Mr. M: That's very strange. Kitty: Grandma said you have photographed all the statues in the city. Do you remember seeing this one? Mr. M: Can't say for sure. It looks familiar, but angel statues are very much alike. Especially as many of the ones in this city were made by the same man. - You know, I think I'd like to go and see this one.
Mr. M: This is most interesting. I can assure you that this statue has not been here for long, although it does look like it has been here for ages. Mary: How could the statue be switched without anyone noticing anything? It doesn't exactly look like a gryphon. It's got wings, but that's about all similarity there is. Mr. M: Good question. The explanation may be quite simple. Most people don't pay attention to their surroundings more than they need to in order to survive the traffic. If anyone did pay any attention to the switch, they probably thought they just remembered wrong.
Ruby: Mary, you said to me that its hands were different the day before I was with you. When did you first notice the statue? Mary: A few days before that. I haven't been here that long, so I guess I just assumed that I hadn't noticed it before. Kitty: That is very unlikely, considering how perceptive you are. Riddick: So, we all agree that it is strange, but what do we do about it? Mary: We need to find out how it can change like that. It's not natural.
Kitty: How do we find out? Riddick: What about Doctor Bunsen? He's a scientist. Do you think he could help? Kitty: I'm sure he would find this very interesting. Rare species, indeed. Mary: Do you think it's alive? Ruby: Maybe we should leave. Riddick: Don't worry. I'm sure there's a rational explanation for everything. But we can go now, if it makes you feel better.
Ruby: I'm not coming near that thing again. Mary: Don't you think it's exciting? It's spooky, of course, but at the same time, it's the most exciting thing I've ever seen. Mr. M: I think Ruby has a point. We don't know what it is, so it would be better for you two to stay away from it. Riddick: I agree.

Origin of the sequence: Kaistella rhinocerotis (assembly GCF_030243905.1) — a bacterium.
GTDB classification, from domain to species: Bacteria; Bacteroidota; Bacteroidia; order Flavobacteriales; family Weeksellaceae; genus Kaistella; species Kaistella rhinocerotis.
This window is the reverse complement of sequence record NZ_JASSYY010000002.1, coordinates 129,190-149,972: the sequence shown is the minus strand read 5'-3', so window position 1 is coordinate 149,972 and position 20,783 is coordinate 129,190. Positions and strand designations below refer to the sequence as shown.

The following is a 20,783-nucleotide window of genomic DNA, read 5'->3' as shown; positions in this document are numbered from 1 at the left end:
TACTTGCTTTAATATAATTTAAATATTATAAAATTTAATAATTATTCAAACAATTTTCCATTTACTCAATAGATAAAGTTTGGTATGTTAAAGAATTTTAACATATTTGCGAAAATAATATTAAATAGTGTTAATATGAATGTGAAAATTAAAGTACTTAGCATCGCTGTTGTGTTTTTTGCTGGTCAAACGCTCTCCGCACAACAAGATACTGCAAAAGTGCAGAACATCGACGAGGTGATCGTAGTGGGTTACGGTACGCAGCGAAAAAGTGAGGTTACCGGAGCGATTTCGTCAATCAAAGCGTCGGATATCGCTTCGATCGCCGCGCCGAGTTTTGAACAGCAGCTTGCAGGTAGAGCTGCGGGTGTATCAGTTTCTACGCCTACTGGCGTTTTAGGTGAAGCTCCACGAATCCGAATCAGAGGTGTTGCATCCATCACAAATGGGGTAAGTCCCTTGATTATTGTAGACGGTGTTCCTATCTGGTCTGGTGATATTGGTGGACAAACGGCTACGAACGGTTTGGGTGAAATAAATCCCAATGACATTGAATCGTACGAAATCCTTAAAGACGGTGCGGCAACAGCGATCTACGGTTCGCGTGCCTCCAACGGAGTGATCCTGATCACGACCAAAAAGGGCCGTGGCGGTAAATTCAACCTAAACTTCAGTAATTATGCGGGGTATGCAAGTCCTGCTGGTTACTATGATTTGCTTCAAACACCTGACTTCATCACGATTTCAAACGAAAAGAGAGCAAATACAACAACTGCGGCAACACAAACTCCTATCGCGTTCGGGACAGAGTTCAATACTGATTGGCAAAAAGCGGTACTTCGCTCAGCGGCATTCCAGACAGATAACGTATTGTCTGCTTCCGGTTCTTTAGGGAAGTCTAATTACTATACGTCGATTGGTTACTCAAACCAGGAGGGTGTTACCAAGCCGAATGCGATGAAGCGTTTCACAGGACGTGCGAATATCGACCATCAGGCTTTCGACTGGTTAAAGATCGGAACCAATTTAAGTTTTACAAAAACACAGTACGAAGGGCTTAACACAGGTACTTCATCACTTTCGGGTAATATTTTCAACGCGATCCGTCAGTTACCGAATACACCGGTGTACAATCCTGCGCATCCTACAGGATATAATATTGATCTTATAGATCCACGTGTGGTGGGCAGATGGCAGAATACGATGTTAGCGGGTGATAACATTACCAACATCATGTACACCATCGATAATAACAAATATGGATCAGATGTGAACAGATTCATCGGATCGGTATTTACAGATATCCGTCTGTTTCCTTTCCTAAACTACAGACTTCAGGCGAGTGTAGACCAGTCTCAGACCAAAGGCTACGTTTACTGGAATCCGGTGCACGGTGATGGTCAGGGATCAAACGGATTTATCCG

Later: Bunsen: Are you seriously suggesting that it's alive? Kitty: Do you have some other explanation? I would be very relieved to hear it, because this thing is really freaking me out. I'm trying to stay calm in front of Mary, but I'm not sure if I'm succeeding. Riddick: I have never seen anything like it. It's a stone statue. It just cannot move, but it does.
Bunsen: All right. Neither of you is what I would call the hysterical type, and you've got the photos too. I'll tell you what I'm going to do. I'll borrow some equipment from the lab and put 24-hour video surveillance on that statue for a couple of days. Then we'll see what's what. Kitty: You better make sure it won't notice. Bunsen: You really think it's alive and conscious? I guess we can't count that possibility out. I'll try not to attract any attention.
That night: Kitty: Are you sure this isn't just their idea of a joke? Riddick: Do you mean Mary and Ruby? It can't be. I've seen it for myself and there's no way they could have altered the statue. Kitty: I guess so. But if it turns out to be a joke, there'll be hell to pay. Although, a joke might be better than the alternative.
Riddick: Would you tell me what's wrong? I've never seen you scared before. You've been worried sometimes, but not scared. So, why now? Kitty: I can't stand any supernatural stuff. It freaks me out. Riddick: Freaks me out too, but there's more to it than that. Tell me. Kitty: It's about stories grandma used to tell us a long time ago. About statues that came to life. You know, every legend starts somewhere.